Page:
» 19 months ago, # | ← Rev. 3 →   0 I followed the editorial for Problem D — A Sky for a StarsHowever I am not getting ans for n >= 5 I would be glad if somebody could help link
 » 19 months ago, # |   +3 Solution for 998D (Python 3, 108B): Code You can write a small program, try some numbers, and you'll find the rule.
•  » » 19 months ago, # ^ |   0 please give detailed explanation of your solution. How did you reach to b=292 and all other values?
 » 19 months ago, # |   0 Hi!For Div2 B problem I tried to code a DP solution, but it is giving a wrong answer on test 6, Can someone please help me spot the error? Thanks.The link to my solution.
•  » » 19 months ago, # ^ |   0 I figured it out. Thanks, everyone :D
 » 19 months ago, # |   0 For Div1 C:Why is i + j + 1 exponent,and not just i + j. And how you know what is exponent in this kind of problems overall? Any advice?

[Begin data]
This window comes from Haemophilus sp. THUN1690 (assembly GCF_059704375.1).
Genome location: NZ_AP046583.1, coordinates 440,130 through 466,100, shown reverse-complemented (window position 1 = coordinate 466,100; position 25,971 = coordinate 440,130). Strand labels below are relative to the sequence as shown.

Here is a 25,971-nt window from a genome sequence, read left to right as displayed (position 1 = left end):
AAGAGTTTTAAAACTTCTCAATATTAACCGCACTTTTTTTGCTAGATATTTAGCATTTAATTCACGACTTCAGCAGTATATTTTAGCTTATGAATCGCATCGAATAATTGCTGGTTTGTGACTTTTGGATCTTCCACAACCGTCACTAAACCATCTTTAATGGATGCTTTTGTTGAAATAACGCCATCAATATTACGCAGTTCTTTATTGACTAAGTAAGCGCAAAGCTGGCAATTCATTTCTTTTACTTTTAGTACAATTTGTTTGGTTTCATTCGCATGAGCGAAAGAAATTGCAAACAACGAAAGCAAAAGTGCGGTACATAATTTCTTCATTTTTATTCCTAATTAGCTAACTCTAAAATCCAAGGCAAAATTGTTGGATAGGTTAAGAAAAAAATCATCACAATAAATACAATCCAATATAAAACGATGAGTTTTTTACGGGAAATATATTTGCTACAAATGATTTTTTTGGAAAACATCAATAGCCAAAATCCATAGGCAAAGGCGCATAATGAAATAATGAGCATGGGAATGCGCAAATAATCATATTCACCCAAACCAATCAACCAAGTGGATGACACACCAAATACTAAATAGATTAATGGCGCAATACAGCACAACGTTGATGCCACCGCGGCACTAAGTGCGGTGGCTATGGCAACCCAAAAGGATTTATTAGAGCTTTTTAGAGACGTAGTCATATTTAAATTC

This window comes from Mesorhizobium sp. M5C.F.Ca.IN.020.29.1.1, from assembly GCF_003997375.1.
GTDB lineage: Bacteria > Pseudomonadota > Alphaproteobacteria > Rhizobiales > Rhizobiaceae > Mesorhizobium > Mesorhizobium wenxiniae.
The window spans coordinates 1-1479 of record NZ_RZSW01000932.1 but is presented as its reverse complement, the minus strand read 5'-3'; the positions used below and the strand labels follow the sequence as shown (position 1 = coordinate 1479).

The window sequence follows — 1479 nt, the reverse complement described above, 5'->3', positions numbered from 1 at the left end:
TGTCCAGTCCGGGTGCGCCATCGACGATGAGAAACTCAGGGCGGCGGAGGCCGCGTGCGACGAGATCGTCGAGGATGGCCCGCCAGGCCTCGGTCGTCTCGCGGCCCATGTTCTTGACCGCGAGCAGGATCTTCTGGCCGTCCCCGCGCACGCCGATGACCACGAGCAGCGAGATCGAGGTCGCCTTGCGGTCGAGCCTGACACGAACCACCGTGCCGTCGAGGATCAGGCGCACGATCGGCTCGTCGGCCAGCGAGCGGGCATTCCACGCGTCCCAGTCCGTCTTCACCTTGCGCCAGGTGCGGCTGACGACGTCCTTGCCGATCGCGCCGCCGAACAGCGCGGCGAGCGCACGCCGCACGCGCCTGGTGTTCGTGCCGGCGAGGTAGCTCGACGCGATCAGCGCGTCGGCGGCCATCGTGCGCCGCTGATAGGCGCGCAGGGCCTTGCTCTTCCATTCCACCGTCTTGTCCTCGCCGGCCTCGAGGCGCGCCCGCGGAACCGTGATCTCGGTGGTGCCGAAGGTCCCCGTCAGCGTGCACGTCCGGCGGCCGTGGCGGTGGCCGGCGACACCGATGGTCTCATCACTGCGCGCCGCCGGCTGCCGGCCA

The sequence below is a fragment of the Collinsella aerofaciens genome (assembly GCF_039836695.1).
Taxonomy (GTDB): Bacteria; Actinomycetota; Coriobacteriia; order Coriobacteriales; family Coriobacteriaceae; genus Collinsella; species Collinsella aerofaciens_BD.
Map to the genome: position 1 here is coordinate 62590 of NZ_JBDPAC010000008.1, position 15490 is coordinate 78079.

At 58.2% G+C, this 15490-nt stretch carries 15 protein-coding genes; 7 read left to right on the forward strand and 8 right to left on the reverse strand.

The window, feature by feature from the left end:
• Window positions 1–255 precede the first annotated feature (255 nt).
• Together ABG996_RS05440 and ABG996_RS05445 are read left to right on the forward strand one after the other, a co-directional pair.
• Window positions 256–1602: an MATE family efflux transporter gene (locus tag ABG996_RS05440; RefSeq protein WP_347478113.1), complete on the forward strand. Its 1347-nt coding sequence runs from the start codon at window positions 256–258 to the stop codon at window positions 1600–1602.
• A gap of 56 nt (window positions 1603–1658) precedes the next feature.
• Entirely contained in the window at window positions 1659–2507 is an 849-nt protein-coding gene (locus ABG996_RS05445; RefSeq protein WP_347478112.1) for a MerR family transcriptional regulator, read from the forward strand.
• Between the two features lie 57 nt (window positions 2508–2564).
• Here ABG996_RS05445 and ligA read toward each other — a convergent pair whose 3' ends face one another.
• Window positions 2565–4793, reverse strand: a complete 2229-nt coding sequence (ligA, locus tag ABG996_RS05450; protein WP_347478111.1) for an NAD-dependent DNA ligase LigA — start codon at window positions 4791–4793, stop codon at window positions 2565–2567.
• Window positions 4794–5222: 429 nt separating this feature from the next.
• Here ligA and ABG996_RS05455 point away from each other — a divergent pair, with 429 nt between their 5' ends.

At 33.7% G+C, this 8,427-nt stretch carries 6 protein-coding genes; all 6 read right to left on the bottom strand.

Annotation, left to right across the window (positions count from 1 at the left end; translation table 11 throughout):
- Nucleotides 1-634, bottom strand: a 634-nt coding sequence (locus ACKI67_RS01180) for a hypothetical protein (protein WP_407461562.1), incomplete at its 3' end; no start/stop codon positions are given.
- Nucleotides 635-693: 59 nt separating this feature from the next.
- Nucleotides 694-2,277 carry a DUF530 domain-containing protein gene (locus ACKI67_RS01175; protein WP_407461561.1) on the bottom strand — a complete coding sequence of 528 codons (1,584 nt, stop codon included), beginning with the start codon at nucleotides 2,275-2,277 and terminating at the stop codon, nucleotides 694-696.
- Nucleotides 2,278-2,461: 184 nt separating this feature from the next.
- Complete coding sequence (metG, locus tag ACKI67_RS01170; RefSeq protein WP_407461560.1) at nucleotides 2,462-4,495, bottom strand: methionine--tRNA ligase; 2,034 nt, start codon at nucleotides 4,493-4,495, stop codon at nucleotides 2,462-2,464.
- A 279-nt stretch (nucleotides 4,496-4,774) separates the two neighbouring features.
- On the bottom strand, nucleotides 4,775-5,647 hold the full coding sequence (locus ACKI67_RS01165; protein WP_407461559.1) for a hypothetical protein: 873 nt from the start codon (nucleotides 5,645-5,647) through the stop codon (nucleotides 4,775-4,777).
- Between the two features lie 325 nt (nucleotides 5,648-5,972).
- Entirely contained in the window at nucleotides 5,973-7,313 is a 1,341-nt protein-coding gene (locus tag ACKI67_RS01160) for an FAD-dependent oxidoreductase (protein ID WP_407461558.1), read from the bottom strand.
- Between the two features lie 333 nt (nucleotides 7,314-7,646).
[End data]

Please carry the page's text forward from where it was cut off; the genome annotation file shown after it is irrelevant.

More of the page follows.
» 19 months ago, # |   +3 This is my proof for div.1 B/div.2 D.We need to find (x, y, z) such that x + y + z ≤ n, while counting those (x, y, z) only which result in distinct values of 49 × x + 9 × y + 4 × z. Let's count only tuples (x, y, z) with highest values of x, y, z in the order x then y then z.Few observations and inferences:- If z ≥ 9, we can always replace atleast 9 4s with 4 9s, therefore z is restricted to z < 9. Note that for z < 9, we can also never replace z no. of 4s with any number of 49s or with any combination of 49s and 9s. If y ≥ 49, we can always replace atleast 49 9s with 9 49s, therefore y is restricted to y < 49. If y ≥ 9, we can always replace atleast 9 9s with 1 49 and 8 4s, therefore y gets further restricted to y < 9. If simultaneously y ≥ 5 and z ≥ 1, we can always replace atleast 5 9s and 1 1 with 1 49, therefore (y, z) gets further restricted to i.e. total 45 + 4 = 49 possibilities. Now, since among the above possibilities, y + z <  = 12, 49 and only 49 distinct numbers are possible for all arrangements with such x that atleast 12 spaces are left for y and z. Hence, we can simply brute force our answer for n <  = 12 and add 49 × max(n - 12, 0) to our answer.
 » 19 months ago, # |   0 I got the pattern in 'Roman Digits' problem but still can't understand a bit from the editorial. How they can assume digits to be {0, 4, 9, 49}. Need more detailed and good editorial. How to use the pattern to solve for n = 10^9